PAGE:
Chinese scientists found that the critically endangered Chinese giant salamander, the world's largest amphibian, isn't one species, but five and possibly as many as eight.
The discoveries reported on Monday in the journal Current Biology highlighted the importance of genetic assessments to properly identify the salamanders, now facing imminent threat of extinction in the wild.
The study also suggested that the farming and release of giant salamanders back into the wild without any regard for their genetic differences was putting the salamanders' already dire future at even greater risk.
In fact, some of the five newly identified species may already be extinct in the wild, according to the researchers.
"We were not surprised to discover more than one species, as an earlier study suggested, but the extent of diversity, perhaps up to eight species, uncovered by the analyses sat us back in our chairs," said Che Jing from the Kunming Institute of Zoology, Chinese Academy of Sciences.
"The overexploitation of these incredible animals for human consumption has had a catastrophic effect on their numbers in the wild over an amazingly short time span," said Samuel Turvey, from Zoological Society of London, who conducted a large wildlife survey in China and published his findings in the same issue of the journal.
Che said salamander farms have sought to "maximize variation" by exchanging salamanders from distant areas, without realizing they are in fact distinct species.
As a result, she said, wild populations may now be at risk of becoming locally maladapted due to hybridization across species boundaries.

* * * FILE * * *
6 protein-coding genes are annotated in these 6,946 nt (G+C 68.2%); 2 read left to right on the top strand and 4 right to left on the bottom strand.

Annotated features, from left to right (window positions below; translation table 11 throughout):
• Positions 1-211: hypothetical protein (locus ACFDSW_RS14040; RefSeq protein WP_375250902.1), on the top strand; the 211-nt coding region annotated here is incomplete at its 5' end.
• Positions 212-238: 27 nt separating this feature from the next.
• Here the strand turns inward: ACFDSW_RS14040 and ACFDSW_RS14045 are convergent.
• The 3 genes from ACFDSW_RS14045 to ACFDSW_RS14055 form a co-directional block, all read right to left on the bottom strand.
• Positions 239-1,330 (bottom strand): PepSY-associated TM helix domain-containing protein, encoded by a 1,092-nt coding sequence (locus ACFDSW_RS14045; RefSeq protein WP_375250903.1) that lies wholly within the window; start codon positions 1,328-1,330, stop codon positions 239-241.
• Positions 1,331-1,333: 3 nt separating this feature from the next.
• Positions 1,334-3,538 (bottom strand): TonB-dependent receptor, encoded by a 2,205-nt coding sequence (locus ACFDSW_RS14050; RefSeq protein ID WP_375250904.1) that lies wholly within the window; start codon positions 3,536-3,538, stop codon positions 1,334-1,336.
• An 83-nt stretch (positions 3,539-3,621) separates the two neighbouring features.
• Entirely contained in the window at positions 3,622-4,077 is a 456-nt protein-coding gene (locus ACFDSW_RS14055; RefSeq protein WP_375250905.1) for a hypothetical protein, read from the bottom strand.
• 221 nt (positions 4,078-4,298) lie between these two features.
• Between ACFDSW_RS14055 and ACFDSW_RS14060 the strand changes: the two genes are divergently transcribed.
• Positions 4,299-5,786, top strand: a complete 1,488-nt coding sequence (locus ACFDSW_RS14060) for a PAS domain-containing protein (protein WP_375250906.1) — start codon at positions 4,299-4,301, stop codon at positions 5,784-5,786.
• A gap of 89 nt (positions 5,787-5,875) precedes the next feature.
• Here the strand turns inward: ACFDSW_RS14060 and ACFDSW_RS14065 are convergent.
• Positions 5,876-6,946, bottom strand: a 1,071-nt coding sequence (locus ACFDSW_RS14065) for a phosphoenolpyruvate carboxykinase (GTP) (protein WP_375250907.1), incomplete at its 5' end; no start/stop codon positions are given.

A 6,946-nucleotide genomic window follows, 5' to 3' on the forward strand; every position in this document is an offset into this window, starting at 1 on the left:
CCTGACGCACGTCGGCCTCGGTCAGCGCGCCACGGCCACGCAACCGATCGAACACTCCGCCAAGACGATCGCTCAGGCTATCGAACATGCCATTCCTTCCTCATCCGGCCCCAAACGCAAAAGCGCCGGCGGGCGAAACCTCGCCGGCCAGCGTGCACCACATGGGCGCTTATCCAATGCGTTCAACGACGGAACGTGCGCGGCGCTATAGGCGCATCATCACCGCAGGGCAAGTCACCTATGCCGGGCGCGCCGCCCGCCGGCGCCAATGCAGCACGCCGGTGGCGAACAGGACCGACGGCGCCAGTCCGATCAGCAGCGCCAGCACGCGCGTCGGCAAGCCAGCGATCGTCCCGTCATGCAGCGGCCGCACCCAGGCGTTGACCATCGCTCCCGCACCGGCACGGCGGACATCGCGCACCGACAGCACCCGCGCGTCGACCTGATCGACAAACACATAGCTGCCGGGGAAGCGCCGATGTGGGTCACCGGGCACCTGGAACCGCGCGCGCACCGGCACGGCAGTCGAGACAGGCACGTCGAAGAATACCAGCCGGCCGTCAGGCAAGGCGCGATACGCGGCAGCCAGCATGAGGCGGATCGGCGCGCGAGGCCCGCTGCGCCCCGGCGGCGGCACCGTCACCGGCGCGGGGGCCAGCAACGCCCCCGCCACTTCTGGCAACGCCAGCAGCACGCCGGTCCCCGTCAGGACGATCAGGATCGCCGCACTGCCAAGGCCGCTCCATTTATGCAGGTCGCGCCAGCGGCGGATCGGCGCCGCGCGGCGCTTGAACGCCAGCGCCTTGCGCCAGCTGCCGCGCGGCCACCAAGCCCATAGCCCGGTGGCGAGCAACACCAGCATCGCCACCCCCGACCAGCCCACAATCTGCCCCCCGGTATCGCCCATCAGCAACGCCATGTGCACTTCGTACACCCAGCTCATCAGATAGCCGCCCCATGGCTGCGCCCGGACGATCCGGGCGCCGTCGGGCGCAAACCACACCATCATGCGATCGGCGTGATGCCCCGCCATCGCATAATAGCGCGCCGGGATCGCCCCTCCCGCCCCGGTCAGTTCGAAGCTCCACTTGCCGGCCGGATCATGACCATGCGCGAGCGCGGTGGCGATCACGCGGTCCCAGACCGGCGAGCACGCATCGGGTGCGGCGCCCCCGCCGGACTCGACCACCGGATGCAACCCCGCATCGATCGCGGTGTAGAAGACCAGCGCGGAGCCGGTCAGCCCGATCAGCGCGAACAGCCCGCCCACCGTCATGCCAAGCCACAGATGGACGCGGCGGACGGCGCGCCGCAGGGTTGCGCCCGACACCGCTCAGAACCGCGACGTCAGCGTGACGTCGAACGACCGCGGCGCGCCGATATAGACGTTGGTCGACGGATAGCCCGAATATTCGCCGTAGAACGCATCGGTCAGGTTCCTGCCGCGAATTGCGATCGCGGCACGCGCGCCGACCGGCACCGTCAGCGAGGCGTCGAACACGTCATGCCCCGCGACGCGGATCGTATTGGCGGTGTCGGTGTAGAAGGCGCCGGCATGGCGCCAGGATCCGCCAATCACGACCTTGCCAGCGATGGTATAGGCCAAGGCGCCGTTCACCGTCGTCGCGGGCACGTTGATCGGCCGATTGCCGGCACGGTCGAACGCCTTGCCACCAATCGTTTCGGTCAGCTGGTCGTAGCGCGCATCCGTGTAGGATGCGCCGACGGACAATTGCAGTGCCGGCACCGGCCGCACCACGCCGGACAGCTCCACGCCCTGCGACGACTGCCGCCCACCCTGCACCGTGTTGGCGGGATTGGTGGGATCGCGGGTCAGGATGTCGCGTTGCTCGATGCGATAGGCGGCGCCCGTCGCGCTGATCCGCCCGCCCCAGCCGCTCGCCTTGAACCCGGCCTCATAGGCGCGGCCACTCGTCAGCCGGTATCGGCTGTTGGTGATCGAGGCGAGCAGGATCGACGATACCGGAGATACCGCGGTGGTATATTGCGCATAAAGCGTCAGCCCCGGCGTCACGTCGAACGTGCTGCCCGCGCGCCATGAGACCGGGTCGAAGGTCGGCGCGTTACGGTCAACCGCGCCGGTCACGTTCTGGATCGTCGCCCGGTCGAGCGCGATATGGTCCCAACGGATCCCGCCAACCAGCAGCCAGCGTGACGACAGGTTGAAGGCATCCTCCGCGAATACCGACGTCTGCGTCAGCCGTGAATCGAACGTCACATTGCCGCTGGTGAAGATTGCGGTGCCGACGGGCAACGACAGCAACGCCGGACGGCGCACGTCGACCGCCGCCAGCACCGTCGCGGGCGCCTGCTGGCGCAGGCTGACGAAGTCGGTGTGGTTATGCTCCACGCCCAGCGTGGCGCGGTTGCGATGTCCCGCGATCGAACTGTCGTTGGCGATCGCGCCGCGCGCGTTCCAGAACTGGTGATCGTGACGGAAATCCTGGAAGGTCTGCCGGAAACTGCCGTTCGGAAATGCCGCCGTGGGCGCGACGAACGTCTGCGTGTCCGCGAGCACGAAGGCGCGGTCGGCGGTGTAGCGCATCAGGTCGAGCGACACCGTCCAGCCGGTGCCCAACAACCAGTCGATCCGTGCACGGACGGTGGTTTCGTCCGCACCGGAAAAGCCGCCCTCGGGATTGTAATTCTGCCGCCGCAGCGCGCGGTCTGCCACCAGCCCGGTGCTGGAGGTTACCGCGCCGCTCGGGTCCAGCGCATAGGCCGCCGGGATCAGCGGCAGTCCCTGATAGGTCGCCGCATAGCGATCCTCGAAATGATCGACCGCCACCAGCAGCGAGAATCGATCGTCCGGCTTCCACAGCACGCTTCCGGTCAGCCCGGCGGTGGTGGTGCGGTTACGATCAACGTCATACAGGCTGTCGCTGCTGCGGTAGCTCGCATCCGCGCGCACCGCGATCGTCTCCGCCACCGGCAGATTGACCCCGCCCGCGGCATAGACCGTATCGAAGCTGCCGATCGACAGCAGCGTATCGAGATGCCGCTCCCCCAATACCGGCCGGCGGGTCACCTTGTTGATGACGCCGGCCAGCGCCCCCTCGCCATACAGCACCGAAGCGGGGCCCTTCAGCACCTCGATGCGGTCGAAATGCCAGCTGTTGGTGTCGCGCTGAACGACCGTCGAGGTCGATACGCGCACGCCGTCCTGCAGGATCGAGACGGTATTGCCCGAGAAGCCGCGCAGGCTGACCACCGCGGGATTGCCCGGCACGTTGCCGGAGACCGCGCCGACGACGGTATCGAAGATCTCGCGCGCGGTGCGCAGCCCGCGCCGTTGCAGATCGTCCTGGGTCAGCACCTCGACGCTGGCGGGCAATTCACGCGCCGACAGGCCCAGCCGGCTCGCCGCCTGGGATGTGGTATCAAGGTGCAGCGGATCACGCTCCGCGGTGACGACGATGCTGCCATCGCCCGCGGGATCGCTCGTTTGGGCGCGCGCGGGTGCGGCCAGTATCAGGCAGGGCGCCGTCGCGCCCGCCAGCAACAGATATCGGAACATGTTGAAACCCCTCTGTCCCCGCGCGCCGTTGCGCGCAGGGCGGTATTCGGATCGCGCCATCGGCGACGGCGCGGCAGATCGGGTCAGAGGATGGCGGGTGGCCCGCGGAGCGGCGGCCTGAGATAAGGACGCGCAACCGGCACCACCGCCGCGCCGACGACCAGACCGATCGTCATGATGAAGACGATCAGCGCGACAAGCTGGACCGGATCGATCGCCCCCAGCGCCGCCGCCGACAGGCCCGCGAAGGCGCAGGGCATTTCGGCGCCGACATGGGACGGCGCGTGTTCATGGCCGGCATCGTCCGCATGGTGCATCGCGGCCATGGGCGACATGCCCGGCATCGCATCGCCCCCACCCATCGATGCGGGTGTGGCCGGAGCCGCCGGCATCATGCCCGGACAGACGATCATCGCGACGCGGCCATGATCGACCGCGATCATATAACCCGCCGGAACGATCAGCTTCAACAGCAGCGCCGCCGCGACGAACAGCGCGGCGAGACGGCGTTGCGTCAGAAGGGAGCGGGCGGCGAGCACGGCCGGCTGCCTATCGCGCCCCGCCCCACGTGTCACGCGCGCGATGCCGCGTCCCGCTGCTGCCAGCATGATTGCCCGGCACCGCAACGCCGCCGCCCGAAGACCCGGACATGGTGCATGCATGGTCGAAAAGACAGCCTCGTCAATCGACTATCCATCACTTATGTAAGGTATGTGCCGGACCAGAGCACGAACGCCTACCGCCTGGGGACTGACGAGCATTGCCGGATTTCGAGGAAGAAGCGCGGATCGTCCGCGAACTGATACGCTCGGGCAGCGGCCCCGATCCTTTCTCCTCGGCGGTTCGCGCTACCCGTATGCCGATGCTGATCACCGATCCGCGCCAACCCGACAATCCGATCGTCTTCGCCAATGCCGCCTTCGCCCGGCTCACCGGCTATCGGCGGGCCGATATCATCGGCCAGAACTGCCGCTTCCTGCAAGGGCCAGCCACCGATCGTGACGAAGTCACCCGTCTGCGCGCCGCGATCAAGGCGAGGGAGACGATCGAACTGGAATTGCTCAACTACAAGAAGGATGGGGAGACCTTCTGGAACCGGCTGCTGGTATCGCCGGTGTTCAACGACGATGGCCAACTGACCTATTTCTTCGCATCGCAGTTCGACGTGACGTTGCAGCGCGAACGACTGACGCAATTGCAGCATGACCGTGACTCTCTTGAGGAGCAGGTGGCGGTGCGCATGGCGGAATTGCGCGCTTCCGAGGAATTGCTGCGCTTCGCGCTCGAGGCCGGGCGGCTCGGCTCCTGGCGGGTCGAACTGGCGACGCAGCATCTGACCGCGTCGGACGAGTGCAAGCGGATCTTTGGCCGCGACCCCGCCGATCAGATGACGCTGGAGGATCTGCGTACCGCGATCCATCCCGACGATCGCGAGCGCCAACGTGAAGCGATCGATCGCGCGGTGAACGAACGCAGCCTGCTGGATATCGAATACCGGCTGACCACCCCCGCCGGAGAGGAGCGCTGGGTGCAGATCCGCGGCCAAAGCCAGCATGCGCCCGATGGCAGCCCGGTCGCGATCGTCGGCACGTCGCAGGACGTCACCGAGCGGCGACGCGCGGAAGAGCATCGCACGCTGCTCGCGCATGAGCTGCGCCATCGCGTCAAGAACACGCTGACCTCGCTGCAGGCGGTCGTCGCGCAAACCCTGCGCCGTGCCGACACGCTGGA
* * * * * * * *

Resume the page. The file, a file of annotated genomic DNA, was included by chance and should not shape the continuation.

They suggested that Chinese giant salamanders might represent distinct species despite their similar appearances, because the salamanders inhabit three primary rivers in China, and several smaller ones.
Turvey and colleagues found that populations of this once-widespread species are now critically depleted or extirpated across all surveyed areas of their range, and illegal poaching is widespread. The researchers were unable to confirm survival of wild salamanders at any survey site.
While the harvesting of wild salamanders is already prohibited, the findings show that farming practices and existing conservation activities that treat all salamander populations as a single species are potentially doing great damage, the researchers say.
"Conservation strategies for the Chinese giant salamander require urgent updating," Che said. She said it was especially critical to reconsider the design of reserves to protect the salamanders and an effort that has already released thousands of farm-started baby salamanders back into the wild.